comes within the drug “trafficking” ground. She and her spouse cannot naturalize. If
they leave the U.S. on a trip, upon their return they can be stopped at the border, put in
removal proceedings, and lose their green cards. If her minor children are not U.S.
citizens, the same can happen to them.

One effect of this may be to limit the labor pool for the growing cannabis industry. In particular
there are several agricultural jobs that will be difficult to fill without immigrant labor.

STATES Act problem: Violation of state marijuana laws; past convictions and admissions.
Under the STATES Act, a conviction, or just an admission, of any conduct in violation of a state
marijuana law will continue to have severe immigration consequences.
The STATES Act would benefit immigrants by removing consequences of marijuana use in some
states. A downside, however, is that in other states it may create even more confusion about
the law, and will leave in place severe immigration consequences, including indefinite
detention, permanent deportation, and destruction of families, based on conduct that
increasingly carries very minor criminal consequences. The problem is amplified by the fact that
the majority of noncitizens in the U.S. are working people who do not have access to counsel.
Rumor and misinformation are a constant.
The STATES Act would create a patchwork of states in which marijuana use either has no
immigration consequences at all, or devastating immigration consequences. In many instances,
immigrants would not have notice of these consequences. Many states or municipalities that
have not legalized marijuana, still have downgraded the use of marijuana to be a very minor
offense, including an “infraction” or a “ticket” offense that is resolved by paying a fine.
Generally the person charged with this kind of low-level offense is not advised by a public
defender and lacks other procedural protections. Despite this, immigration authorities often
hold that the municipal offense, infraction, or ticket is a damaging “drug conviction” for
immigration purposes.xiv The people charged often have no understanding that the actual

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penalty for paying the fine or otherwise admitting guilt may be detention, deportation, and
permanent separation from their families in the United States.
Some states and municipalities are permitting and encouraging residents to “expunge” past
minor marijuana convictions. While expungements can provide a benefit in terms of clearing
one’s record for employment and other purposes, generally they do not eliminate the
conviction for immigration purposes. xv Although the state may assure them that they have no
criminal record, the noncitizens will unknowingly remain deportable, inadmissible, and barred
from naturalizing.
Because the trend among states is either to legalize, or to significantly downgrade the offense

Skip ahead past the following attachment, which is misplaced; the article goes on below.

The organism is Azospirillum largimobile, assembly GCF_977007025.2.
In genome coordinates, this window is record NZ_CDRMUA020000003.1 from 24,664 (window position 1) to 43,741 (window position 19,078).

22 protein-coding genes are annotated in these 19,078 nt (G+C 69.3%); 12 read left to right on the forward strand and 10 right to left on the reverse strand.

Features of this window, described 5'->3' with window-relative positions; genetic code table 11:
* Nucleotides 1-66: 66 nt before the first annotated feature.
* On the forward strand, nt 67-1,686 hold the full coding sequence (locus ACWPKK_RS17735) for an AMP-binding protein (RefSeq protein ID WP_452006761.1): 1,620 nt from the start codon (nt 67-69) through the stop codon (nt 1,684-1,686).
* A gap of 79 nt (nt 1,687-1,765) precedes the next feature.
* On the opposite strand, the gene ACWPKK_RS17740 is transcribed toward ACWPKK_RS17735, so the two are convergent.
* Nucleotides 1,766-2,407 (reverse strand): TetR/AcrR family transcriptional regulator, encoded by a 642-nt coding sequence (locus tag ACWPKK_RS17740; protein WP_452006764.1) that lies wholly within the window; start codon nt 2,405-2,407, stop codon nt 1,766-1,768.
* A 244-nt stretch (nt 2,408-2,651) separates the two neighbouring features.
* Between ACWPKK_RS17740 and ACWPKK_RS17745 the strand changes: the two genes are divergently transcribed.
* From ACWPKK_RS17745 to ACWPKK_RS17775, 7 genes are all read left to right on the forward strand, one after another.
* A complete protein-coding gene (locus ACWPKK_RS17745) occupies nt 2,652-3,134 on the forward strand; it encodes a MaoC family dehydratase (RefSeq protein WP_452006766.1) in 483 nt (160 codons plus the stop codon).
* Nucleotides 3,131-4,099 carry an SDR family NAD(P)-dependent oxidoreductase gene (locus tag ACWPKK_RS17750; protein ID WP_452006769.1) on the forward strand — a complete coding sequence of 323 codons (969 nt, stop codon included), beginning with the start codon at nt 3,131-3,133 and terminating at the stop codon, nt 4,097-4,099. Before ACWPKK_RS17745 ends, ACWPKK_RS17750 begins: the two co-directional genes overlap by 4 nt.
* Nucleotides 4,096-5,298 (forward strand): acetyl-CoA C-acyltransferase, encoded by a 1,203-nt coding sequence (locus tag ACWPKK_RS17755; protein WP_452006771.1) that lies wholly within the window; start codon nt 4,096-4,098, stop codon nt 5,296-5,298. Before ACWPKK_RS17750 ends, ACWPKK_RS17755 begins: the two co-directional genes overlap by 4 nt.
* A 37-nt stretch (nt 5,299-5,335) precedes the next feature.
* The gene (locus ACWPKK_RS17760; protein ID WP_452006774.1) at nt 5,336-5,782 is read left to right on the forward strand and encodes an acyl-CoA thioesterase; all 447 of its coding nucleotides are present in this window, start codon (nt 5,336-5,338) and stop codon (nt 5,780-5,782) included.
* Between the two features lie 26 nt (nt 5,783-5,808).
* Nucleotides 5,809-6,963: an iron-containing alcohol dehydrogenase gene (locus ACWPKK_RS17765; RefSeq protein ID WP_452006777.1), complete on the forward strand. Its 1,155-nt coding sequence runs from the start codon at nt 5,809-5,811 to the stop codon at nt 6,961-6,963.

level, of conduct involving marijuana, and because the country is quickly growing a multi-billion
dollar marijuana industry with ubiquitous advertising, arguably the best solution is a nationwide
rule providing that the conduct does not have catastrophic immigration consequences.

i See USCIS announcement amending its Policy Manual (Vol. 12, Chapter 5, Part C) as of April 19, 2019 to provide
that employment in the legitimate marijuana industry and other conduct relating to marijuana that is permitted
under state law can be a basis to deny U.S. citizenship based on lack of “good moral character,” at
https://www.uscis.gov/sites/default/files/policymanual/updates/20190419-ControlledSubstanceViolations.pdf .
Employment or admission of lawful conduct is a bar to good moral character because it is a controlled substance
inadmissibility ground. See, e.g., INA 101(f)(3), 8 USC 1101(f)(3), and further discussion below.
ii This could include language such as, “No admission, conduct, finding, or conviction relating to cannabis,

regardless of date, shall be a basis for an adverse finding pursuant to Title 8 of the United States Code.”
iii Each of the below removal grounds and penalties refers to a controlled substance as defined at 21 USC 802.
iv See INA 212(a)(2)(C), 8 USC 1182(a)(2)(C).
v See INA 212(a)(2)(A)(i)(II), 8 USC 1182(a)(2)(A)(i)(II).
vi See INA 101(a)(13)(C), 8 USC 1101(a)(13)(C), providing that a returning lawful permanent resident who is

inadmissible under the crimes grounds can be excluded at the border.


vii See INA 237(a)(2)(B)(i), 8 USC 1227(a)(2)(B)(i).
viiiSee INA 212(a)(1), 237(a)(2)(B)(ii); 8 USC 1182(a)(1), 1227(a)(2)(B)(ii).
ix See INA 236(c), 8 USC 1226(c), and discussion in, e.g., Nielsen v. Preap, 139 S. Ct. 954 (2019).
x Each of the controlled substance removal grounds defines a controlled substance by 21 USC 802.
xi See, e.g., Mellouli v. Lynch, 135 S. Ct. 1980 (2015).
xii The exceptions appear to include any conduct with marijuana that is not permitted under state law, and some

other specific conduct such as distribution at a struck stop. Sec. 701(c), (d). The bill treats Tribal law similarly.
xiii For example, immigration authorities have litigated up to the Supreme Court their assertion that the smallest

drug offenses are drug trafficking “aggravated felonies.” See Lopez v. Gonzales, 549 U.S. 47 (2006) (Court rejected
argument that simple possession of cocaine is a drug trafficking aggravated felony); Carachuri-Rosendo v. Holder,
560 U.S. 563 (2010) (Court rejected argument that possession of a small amount of marijuana, plus possession of
one Xanax tablet, is a drug trafficking aggravated felony); Moncrieffe v. Holder, 133 S.Ct. 1678, 1693 (2013) (Court
rejected argument that sharing a marijuana cigarette is a drug trafficking aggravated felony).
xiv This is a state-by-state determination made under unclear guidelines supplied by the Board of Immigration

Appeals. See, e.g., Matter of Cuellar, 25 I&N Dec. 850 (BIA 2012) (a Kansas municipal code “offense” prohibiting
possession of marijuana is a deportable conviction) and see n. 3 (each statute must be analyzed individually to
determine whether it is a conviction).
xv See, e.g., Matter of Roldan, 22 I&N Dec. 512 (BIA 1999).